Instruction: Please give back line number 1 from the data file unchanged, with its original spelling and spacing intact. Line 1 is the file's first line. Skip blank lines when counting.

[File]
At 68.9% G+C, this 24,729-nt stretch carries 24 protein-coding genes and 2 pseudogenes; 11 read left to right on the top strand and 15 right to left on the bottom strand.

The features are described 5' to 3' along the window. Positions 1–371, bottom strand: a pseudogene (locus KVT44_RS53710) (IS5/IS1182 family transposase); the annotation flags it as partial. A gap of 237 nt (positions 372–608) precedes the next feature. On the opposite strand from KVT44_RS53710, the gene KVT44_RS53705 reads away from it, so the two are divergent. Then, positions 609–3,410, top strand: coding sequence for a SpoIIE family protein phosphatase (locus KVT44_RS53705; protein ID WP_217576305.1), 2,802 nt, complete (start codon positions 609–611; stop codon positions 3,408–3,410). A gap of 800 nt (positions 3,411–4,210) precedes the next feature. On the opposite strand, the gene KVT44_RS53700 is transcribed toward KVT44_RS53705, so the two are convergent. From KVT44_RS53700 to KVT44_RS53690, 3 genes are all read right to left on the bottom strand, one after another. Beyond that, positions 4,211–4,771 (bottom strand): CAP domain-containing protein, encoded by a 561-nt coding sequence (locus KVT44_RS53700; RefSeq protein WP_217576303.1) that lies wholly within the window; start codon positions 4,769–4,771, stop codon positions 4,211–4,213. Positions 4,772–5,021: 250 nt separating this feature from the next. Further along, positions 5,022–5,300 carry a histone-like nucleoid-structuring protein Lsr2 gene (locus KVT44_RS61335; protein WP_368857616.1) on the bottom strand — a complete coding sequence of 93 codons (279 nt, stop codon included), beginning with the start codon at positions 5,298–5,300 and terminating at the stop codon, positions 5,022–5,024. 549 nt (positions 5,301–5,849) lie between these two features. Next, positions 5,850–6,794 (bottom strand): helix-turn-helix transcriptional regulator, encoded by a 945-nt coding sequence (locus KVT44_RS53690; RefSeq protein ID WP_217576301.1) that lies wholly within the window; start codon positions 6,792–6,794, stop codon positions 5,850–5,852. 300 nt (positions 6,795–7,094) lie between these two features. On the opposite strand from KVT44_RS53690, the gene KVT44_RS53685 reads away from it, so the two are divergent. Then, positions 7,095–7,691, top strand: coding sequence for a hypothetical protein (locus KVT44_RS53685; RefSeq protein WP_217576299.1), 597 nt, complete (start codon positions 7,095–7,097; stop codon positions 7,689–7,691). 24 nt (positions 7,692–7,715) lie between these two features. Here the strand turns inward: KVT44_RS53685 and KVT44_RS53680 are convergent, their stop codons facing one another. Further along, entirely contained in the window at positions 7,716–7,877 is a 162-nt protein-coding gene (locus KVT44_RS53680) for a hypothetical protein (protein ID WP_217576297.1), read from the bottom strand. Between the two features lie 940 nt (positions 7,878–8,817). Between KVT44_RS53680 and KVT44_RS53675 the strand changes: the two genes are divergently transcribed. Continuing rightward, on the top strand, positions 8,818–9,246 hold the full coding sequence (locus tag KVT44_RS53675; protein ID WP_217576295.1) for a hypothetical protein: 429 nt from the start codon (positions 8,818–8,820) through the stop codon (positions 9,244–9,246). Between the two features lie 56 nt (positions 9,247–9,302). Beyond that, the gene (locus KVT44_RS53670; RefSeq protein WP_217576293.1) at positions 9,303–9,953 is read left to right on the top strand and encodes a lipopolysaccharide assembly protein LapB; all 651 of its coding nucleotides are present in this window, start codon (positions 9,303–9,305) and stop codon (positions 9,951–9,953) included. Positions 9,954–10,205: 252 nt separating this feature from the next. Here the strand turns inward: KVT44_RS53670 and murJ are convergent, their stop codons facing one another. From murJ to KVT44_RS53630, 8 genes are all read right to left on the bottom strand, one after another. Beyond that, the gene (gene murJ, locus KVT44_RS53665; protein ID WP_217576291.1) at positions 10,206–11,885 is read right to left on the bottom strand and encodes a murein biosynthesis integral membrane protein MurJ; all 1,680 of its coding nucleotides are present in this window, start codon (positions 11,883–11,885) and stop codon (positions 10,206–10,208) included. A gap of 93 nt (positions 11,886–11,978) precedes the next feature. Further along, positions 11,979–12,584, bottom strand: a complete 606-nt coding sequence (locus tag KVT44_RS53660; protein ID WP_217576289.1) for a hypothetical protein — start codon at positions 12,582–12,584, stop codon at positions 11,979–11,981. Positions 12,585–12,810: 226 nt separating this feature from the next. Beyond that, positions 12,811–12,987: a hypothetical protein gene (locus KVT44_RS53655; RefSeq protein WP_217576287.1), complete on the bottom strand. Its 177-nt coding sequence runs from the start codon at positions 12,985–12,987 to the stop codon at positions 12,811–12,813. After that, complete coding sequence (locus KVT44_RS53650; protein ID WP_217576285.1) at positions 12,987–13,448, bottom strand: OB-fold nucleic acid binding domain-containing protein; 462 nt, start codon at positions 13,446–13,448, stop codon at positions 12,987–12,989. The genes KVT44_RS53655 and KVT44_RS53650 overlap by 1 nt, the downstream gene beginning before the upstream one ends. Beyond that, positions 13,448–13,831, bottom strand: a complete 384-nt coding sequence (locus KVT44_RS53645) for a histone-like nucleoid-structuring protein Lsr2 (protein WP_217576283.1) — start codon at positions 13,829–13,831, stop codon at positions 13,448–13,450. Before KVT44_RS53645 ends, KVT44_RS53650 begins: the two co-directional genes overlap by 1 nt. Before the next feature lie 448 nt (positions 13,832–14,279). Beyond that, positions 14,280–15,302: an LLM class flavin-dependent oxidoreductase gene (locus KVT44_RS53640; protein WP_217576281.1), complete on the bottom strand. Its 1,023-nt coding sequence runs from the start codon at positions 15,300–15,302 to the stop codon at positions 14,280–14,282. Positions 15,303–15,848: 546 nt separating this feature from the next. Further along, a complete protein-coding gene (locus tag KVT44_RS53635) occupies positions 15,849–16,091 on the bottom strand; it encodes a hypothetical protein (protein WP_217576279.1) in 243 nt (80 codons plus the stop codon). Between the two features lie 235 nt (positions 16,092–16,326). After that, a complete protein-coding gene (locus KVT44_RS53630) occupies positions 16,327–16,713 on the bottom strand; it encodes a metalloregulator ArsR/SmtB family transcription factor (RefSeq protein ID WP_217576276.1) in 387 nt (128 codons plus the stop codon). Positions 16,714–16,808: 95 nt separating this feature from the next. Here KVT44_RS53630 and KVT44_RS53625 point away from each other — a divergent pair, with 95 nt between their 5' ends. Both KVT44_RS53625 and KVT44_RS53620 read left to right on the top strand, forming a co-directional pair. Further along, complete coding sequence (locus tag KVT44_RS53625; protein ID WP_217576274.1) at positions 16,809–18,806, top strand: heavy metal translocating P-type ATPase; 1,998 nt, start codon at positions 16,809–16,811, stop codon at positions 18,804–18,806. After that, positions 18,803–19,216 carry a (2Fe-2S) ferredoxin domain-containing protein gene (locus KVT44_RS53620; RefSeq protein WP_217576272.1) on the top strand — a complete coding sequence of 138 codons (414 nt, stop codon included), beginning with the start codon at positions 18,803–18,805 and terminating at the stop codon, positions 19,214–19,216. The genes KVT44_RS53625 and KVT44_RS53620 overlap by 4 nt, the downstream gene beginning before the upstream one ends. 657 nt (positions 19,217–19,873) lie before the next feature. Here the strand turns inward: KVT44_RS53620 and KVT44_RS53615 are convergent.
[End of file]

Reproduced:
At 68.9% G+C, this 24,729-nt stretch carries 24 protein-coding genes and 2 pseudogenes; 11 read left to right on the top strand and 15 right to left on the bottom strand.